It is well documented even small amounts of physical activity can benefit us physically, literally adding to our lifespan. What is less documented now is how much movement can benefit our mental well being. One sunny day, two Digital Learning Coaches Amy Stevens and Jen Stewart took a walk to discuss how movement affects us personally and professionally (click here and come along with us!). We discuss how “Defeating the sedentary life isn’t as simple as a few tips and tricks, but there are a few things anyone can do to move in the right direction.” The Mayo Clinic along with how allowing our students to move about the classroom has created a better learning space, and how making time move during after school hours for ourselves has made the last couple of difficult years less trying and more healthful, both mentally and physically.
The CDC says “Regular physical activity is one of the most important things you can do for your health. Being physically active can improve your brain health, help manage weight, reduce the risk of disease, strengthen bones and muscles, and improve your ability to do everyday activities.” According to the book, The Joy of Movement, when our body experiences moderately exhausting physical activity for more than twenty minutes, our brain releases a chemical called endocannabinoids. This chemical is the source of the so-called “runner’s high.” Not only does it boost our mood, it helps lessen pain and it fights anxiety and depression.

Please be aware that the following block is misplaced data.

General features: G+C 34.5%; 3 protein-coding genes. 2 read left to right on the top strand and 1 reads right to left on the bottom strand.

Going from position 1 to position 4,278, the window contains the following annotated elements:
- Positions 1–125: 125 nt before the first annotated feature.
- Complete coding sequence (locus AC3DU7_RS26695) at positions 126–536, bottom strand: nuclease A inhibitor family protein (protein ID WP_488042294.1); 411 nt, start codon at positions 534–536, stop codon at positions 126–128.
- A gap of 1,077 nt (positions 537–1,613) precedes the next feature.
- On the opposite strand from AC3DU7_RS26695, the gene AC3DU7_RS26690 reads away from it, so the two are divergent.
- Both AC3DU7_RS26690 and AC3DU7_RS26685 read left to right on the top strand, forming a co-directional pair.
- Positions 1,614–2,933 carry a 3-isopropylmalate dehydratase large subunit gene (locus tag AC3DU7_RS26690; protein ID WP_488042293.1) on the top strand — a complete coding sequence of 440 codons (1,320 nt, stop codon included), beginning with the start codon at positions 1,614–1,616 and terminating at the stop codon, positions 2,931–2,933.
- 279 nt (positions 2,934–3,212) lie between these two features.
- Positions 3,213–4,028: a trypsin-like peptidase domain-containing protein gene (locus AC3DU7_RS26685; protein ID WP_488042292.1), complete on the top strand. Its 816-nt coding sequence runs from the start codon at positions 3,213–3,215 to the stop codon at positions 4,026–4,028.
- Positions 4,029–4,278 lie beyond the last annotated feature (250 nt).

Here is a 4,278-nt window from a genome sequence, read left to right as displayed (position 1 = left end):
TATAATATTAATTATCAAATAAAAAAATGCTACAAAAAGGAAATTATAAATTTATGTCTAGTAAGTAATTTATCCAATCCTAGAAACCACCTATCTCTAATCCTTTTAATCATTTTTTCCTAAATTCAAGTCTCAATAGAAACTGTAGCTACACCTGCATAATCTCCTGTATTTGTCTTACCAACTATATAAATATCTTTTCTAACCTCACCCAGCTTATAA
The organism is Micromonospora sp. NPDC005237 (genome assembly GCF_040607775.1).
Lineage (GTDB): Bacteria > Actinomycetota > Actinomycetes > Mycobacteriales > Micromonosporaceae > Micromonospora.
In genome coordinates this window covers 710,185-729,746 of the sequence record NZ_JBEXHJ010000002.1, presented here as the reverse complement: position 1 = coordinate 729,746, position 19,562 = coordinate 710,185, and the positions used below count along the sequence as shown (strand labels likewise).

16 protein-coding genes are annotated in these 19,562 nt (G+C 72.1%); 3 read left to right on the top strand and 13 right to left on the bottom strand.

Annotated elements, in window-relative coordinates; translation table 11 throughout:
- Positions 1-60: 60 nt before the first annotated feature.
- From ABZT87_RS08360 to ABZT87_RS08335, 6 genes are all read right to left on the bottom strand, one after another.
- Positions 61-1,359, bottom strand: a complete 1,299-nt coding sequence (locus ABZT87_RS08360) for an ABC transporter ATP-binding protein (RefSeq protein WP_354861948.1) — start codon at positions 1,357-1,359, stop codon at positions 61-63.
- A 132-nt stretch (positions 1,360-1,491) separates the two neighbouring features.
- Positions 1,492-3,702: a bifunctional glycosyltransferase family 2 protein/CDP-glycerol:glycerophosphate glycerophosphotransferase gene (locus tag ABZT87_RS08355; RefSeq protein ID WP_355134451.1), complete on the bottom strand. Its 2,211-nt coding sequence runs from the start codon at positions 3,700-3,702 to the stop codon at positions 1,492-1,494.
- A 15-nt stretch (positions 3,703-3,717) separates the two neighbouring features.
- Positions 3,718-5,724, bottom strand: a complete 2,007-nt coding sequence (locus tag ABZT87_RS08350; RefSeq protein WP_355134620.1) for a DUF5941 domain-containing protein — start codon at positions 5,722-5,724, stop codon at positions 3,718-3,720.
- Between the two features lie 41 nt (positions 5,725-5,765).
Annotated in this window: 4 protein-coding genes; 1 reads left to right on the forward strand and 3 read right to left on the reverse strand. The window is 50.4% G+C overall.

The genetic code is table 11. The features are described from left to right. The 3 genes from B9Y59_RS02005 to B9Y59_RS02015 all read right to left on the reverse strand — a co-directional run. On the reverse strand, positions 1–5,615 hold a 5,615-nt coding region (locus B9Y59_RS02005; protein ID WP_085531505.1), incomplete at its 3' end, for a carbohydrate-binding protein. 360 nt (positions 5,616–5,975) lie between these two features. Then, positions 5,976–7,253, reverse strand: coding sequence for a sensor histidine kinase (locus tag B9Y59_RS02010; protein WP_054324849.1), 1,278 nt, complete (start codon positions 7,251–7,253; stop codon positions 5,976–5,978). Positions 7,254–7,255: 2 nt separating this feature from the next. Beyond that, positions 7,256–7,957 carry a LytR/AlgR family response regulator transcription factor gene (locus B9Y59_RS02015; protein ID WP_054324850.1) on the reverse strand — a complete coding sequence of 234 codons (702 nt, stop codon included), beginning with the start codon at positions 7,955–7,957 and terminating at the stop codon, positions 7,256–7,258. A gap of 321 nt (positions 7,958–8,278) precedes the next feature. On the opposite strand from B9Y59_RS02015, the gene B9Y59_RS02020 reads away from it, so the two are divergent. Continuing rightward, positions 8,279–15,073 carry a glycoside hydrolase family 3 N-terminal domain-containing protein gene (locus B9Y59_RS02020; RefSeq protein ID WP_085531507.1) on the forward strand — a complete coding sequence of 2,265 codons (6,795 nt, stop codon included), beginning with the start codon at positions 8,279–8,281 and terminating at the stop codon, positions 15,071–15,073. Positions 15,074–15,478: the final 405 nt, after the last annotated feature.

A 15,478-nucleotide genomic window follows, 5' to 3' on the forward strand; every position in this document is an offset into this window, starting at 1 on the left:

“Not only does it boost our mood, it helps lessen pain, and it fights anxiety and depression.”
Before we laced up our sneakers, we collaboratively created a shared note that was a “must discuss” list and listed our resources. Questions that we jotted down for discussion range from “how do you define movement? Is it busyness without thinking or does movement drive you from within?” to “how can someone get started with incorporating movement in their classroom?” These questions along with a new GoPro and LOTS of inspiration from Kelly McGonigal’s book The Joy of Movement created an energetic and insightful discussion as we got the wiggles out.
Key points we discussed along our 30 min walk along the Beckenholdt Park path are:
- Age does not determine movement: (instagram post of 100+ lady dancing) & older students truly embrace movement integrated into their classroom lessons…especially when there’s a management system upheld.
- Born to move: We were born to MOVE!
- Communicate with your community: Because when you reach out to your community to share your movement accomplishment–a community of love and encouragement grows. “When you move, I move, We move.”
- Something to Ponder: Is movement a way to stay busy or is it a way to drive you from within?
For Jen – It’s a stress release.
For Amy – Movement is leading a class to provide a space dedicated for movement and breathwork. Amy says: “Personally I love to eliminate noise and after a stressful day ‘I label it, honor it, love it and let it go’”